New contact rules for coaches, recruits begin Friday

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New contact rules for coaches, recruits begin Friday

As 11:59 p.m. Thursday night turned into 12:00 a.m. Friday morning,hundreds, perhaps thousands ofFacebook messages, tweets and text messages were sent out to high school basketball recruits around the country.Thanks to a new rule approved by the Division I Board of Directors last October, men's basketball coaches and assistants were allowed to contact recruits through unlimited phone calls and texts, as well as social media websites such as Facebook and Twitter, beginning Friday.Any recruit who is finishing or has finished his sophomore year of high school is eligible to be contacted, meaning the recruiting classes of 2013 and 2014.The change came as a relief to many of the Division I coaches who had hoped the NCAA would understand the advanced, ever-changing technology that allowed contact to recruits at the click of a button.Twitter and Facebook have allowed just about any person, considered a third party in the recruiting process, to reach out and contact a recruit, which is illegal.While not all coaches are on board with the bombardment of messages and phone calls the teenage prospects will be receiving now on an unlimited basis, it is now a matter of keeping up with the times.The importance of the messages many coaches made to recruits late last night can be debated, but as one Division I assistant coach told CBSSports.com's Jeff Borzello:"We're just trying to do our jobs. If we aren't texting them, someone else is."Many of those recruits were able to speak with each other about which coaches texted which players, as many of them are currently attending the National Basketball Players Association Top 100 Camp.The four-day event is taking place in Virginia, and features some of the best players in the nation, including Simeon's Jabari Parker. The top 2013 recruit changed his phone number yesterday in advance of the barrage of texts he would have received.The other Illinois high school players in attendance include:Cliff Alexander, 6-foot-9 forward, Curie (2014)Billy Garrett, 6-foot-4 guard, Morgan Park (2013)Thomas Hamilton Jr., 6-foot-9 center, Whitney Young (2013)Malcolm Hill, 6-foot-5 guard, Belleville East (2013)Kendall Stephens, 6-foot-4 guard, St. Charles East (2013)Jaylon Tate, 6-foot-2 guard, Simeon (2013)

Preview: White Sox kick off 10-game homestand vs. A's tonight on CSN

Preview: White Sox kick off 10-game homestand vs. A's tonight on CSN

The White Sox take on the Oakland Athletics tonight, and you can catch all the action on CSN and live streaming on CSNChicago.com and the NBC Sports App.

Coverage begins at 7 p.m. Be sure to stick around after the final out to get analysis and player reaction on White Sox Postgame Live.

Today’s starting pitching matchup: Mike Pelfrey (3-5, 3.56 ERA) vs. Jharel Cotton (4-7, 5.40 ERA)

Click here for more stats to make sure you’re ready for the action.  

— Channel finder: Make sure you know where to watch.

— Latest on the White Sox: All of the most recent news and notes.

Nikola Mirotic and why the Bulls traded their second-round pick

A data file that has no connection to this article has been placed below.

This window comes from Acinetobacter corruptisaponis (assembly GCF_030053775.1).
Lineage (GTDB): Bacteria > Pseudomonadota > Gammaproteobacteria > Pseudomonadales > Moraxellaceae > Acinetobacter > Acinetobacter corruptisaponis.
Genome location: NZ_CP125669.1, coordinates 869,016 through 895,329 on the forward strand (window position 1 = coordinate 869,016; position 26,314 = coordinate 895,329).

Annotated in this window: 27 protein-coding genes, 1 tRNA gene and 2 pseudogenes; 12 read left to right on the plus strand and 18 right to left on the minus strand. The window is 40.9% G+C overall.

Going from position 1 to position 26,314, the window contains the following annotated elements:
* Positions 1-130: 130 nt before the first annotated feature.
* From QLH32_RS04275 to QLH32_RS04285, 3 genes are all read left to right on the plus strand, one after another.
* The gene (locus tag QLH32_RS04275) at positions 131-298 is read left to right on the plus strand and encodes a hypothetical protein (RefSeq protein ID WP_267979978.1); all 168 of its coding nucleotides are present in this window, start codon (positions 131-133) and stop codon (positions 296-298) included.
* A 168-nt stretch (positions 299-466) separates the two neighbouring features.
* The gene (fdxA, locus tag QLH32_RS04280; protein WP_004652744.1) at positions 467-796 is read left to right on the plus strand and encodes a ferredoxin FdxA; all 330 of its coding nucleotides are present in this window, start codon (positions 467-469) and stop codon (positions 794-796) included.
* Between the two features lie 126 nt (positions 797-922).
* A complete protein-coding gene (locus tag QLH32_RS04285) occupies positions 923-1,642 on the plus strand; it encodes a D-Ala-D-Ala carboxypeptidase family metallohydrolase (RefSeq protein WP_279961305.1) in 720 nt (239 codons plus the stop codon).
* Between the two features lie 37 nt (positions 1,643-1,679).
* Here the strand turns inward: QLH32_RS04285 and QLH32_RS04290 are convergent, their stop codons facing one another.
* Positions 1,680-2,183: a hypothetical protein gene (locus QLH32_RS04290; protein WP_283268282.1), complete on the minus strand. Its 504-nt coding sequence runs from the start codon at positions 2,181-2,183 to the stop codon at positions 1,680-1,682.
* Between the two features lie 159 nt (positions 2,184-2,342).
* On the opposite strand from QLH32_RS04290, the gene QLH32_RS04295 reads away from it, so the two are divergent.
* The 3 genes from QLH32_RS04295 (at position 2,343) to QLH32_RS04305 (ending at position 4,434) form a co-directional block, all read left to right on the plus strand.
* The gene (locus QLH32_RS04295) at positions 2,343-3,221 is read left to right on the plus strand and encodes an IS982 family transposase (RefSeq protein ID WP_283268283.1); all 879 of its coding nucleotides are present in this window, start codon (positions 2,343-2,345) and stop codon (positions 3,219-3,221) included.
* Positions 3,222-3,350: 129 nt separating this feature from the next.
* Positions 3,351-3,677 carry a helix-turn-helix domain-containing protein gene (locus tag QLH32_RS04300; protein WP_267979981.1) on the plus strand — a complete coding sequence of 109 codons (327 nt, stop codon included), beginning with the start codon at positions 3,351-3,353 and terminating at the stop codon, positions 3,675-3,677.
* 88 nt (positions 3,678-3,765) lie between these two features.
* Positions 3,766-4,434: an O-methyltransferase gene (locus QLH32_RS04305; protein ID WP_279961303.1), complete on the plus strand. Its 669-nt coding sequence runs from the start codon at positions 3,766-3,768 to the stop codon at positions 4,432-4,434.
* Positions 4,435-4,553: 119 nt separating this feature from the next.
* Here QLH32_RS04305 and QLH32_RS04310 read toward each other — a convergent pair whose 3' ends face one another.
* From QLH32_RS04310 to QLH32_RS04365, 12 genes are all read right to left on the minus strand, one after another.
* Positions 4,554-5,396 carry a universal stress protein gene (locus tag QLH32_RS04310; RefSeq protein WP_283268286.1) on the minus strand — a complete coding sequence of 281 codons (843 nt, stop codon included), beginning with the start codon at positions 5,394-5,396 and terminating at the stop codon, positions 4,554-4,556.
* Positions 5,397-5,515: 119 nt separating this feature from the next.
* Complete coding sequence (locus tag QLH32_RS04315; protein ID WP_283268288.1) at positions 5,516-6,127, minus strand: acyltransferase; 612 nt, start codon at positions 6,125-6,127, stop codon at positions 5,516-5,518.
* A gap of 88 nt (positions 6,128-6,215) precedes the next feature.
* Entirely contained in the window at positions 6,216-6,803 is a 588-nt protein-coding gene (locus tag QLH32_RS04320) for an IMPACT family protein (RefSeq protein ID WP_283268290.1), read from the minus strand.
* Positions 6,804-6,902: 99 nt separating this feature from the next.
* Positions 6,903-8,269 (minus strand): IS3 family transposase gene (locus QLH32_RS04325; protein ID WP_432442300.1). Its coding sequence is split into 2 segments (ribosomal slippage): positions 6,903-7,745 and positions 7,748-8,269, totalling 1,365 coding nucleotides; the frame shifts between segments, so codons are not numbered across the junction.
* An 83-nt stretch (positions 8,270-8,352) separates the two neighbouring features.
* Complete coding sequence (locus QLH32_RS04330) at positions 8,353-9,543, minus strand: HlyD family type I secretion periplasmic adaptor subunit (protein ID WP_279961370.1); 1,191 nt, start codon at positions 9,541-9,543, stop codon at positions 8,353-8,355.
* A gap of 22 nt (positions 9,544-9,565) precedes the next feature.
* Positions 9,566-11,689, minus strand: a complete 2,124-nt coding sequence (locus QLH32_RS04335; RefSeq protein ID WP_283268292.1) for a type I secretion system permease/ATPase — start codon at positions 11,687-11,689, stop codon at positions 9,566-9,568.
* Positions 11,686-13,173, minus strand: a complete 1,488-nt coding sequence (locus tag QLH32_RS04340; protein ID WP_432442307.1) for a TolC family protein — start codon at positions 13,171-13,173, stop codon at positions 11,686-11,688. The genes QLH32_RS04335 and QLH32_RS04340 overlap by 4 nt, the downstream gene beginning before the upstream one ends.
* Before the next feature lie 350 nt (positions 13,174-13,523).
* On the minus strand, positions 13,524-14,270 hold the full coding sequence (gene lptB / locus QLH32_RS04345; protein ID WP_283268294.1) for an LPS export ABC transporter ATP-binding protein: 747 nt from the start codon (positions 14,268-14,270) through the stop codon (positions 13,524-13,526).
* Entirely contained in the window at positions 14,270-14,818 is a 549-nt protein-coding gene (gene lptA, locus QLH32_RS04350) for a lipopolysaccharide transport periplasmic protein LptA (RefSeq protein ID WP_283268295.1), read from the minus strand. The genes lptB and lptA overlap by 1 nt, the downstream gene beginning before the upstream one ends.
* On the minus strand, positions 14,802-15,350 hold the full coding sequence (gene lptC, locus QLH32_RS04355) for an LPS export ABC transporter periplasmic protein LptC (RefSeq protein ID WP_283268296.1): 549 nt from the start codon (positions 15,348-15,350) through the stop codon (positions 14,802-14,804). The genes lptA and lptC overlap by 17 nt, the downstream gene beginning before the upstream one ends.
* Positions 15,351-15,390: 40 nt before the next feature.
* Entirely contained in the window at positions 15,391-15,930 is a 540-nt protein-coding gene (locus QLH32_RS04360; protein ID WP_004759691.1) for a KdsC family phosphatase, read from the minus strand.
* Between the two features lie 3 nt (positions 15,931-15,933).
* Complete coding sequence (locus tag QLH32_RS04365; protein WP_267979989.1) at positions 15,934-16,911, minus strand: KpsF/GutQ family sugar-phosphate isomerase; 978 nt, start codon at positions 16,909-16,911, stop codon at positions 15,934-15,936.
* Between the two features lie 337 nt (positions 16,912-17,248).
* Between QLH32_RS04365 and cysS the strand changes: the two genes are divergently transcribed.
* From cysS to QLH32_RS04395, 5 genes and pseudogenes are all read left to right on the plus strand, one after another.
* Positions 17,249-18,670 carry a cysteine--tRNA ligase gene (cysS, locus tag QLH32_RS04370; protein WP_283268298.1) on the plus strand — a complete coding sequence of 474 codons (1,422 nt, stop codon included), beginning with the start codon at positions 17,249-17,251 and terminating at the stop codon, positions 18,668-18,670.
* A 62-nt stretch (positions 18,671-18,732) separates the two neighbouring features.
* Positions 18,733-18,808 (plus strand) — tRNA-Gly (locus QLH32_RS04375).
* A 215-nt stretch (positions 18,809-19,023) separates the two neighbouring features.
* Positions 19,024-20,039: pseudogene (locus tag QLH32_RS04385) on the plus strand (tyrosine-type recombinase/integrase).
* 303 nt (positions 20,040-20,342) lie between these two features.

Nikola Mirotic and why the Bulls traded their second-round pick

The Bulls entered rebuild mode on Thursday night after they dealt Jimmy Butler to the Minnesota Timberwolves. They acquired a pair of guards in Zach LaVine and Kris Dunn, and the No. 7 pick which they used to select Arizona power forward Lauri Markkanen.

But the Bulls opted not to continue adding youth to their roster when they sold their second-round pick, No. 38 overall, to the Golden State Warriors. That pick was Oregon power forward Jordan Bell, who many considered a late first-round prospect.

The move was perplexing for a team that hours earlier had traded away its franchise player to start a youth movement. But VP John Paxson said after the draft that the decision to move the pick was based on team depth, hinting at a significant move the Bulls will make in free agency.

"We had some wings on our board that we had targeted that were the only way we were going to keep that (No. 38) pick, and they went before us. And drafting Lauri (Markkanen), and the fact that we have, Niko’s a restricted free agent we intend to bring back, Bobby Portis, we didn’t want to add another big and that’s really all that was left on our board."

Both Paxson and general manager Gar Forman have said since the season ended that Mirotic, who will become a restricted free agent on July 1, is part of their future plans. The Bulls will be able to match any contract that another team offers Mirotic, and they intend to keep the 26-year-old in Chicago. After Butler's departure, Mirotic is now the longest tenured member of the Bulls. He's been with the team for three seasons.

The wings Paxson may have been referring to include Miami's Devon Reed (32nd overall to Phoenix), Kansas State's Wesley Iwundu (33rd overall to Orlando) or SMU's Semi Ojeleye (Boston, 37th overall). Point guards Juwan Evans (Oklahoma State) and Sterling Brown (SMU) were still on the board and potential options, but the Bulls were set on looking for wing help after receiving point guard Kris Dunn and shooting guard Zach LaVine in the Butler trade.

The Bulls frontcourt depth looks filled, as Cristiano Felicio is expected to return behind Brook Lopez. Mirotic, Portis, Markkanen and Joffrey Lauvergne should make up the power forward depth chart. Opting against using the 38th pick, which Golden State bought for a whopping $3.5 million, also leaves the Bulls with room to add a 13th player in the fall.

"It keeps us at 12 roster spots and gives us real flexibility for our roster," Paxson said. "So we didn’t just want to use up a roster spot on a player that we probably wouldn’t have kept."